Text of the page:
The art of eBay

The word “and” can make an ordinary day superb; although I suppose “free” and “food” will make just about any college student’s day.

            While tapping away methodically on my keyboard before the Spartan meeting on Wednesday afternoon, my phone buzzed gently in my coat pocket. And then it buzzed again excitedly, like a bee that had too many cups of coffee in the morning. I looked down to see an inbox with two isolated emails that raised the hair on my arms to attention in anticipation.

            These emails were from eBay.

I hurriedly opened the first email to see “Congratulations, your item has sold and has been paid for,” at the very top.


The second email was a confirmation of payment sent directly to my PayPal; hook, line, and sinker.

            Here’s the catch; when buying and reselling items on eBay, it’s typically very difficult to get the first price you list for an item, which is typically the most you would like to get. After a few days of silence, most break, dropping the price a fraction.

            With some luck, dropping an item 5 percent or 10 percent may be just enough to land a confirmation email with an “and.”

 But when that is not enough, sometimes a little double-dealing is necessary.

Scamming is not what I am doing; in fact, most would argue that I am simply being a smart businessman.

            You may want to take notes.

To be honest, I am not a fan of the bidding system, as control is no longer in my hands. As a photographer, not having control is foreign and prompts a feeling of nakedness.

            As a result, I list all items with a set price and leave them; although to a similar degree, I do not have control over when my item sells.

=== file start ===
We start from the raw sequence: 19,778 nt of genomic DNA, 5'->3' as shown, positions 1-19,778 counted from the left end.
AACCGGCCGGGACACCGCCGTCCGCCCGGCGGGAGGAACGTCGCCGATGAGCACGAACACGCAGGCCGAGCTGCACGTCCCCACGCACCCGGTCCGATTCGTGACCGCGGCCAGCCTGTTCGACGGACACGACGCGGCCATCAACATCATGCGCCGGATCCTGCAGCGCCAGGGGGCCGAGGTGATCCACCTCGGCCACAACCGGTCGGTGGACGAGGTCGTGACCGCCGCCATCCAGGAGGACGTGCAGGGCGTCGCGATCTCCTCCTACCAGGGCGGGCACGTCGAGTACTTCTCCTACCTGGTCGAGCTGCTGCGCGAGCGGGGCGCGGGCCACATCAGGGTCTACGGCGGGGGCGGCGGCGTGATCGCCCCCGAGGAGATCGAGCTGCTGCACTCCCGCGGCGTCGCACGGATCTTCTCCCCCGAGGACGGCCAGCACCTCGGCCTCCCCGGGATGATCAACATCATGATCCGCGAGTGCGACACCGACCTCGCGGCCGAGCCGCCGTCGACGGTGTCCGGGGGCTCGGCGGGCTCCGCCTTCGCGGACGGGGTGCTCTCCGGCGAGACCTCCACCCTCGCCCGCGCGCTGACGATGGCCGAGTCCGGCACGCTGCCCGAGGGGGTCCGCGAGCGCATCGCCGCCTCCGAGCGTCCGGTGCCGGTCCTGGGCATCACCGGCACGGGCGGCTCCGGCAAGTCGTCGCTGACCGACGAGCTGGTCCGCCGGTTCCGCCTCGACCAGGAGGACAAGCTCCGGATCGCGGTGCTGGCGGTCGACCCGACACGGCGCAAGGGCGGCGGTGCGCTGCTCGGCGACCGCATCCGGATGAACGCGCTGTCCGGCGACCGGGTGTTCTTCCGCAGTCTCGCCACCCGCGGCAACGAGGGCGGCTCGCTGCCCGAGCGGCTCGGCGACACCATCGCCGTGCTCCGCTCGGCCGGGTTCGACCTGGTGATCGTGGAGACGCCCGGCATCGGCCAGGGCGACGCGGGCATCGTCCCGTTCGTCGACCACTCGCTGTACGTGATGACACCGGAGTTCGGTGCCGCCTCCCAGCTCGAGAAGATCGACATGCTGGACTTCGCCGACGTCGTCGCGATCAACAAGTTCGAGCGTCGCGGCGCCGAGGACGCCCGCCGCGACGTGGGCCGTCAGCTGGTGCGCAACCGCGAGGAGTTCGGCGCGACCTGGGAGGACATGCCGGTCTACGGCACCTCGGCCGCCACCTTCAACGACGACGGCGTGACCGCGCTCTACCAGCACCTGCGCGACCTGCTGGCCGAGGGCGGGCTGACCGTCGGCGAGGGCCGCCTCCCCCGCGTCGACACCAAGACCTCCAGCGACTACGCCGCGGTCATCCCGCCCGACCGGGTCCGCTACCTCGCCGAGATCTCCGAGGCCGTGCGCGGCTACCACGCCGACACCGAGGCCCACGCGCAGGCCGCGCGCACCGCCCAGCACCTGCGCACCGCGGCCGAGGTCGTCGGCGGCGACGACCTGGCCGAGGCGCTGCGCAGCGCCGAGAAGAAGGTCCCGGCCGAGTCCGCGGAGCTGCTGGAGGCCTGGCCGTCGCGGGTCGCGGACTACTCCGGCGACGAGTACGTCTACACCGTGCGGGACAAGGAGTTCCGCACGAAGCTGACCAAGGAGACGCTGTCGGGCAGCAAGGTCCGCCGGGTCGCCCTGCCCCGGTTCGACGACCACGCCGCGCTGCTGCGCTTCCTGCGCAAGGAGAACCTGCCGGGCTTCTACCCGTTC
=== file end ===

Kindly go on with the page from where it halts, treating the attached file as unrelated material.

Or do I?

When listing an item, it is important to set the price that you would like to get for the item.

Over time, this number will probably shrink after a lack of sales. This is where settling on the lowest possible price is important. Slowly, over time, drop the price of the item – daily, every other day, or weekly – by a set amount. Those who see the item on a consistent basis will see the consistent decline and assume the price will continue to drop.

            This is the biggest mistake they can make.

When the “settle” price is hit, this is where things take a turn. Begin to slowly raise the price by the same increment in the same pattern. Those who see the item begin to ascend will have an “Oh Shit” moment at some point.

            These buyers are the most likely to bite.

When buyers realize they passed up a deal, they are most likely to grab an item before the price reaches a plateau.

            Patience is key; often times buyers are as impatient as the seller. It’s only a matter of time before one breaks.

            Just be wary of scammers, they’re everywhere, and their offers are enticing.

When using “Make an Offer,” it is important to be cautious, as I have received several offers several hundred dollars above what I ask. Often times “buyers” will email after a listing has expired, asking to purchase the item off eBay, where I am not protected.

            The gentle buzz in my pocket has returned today after I raised an item’s price another $10 after weeks of previous decline.

            Someone has bitten.


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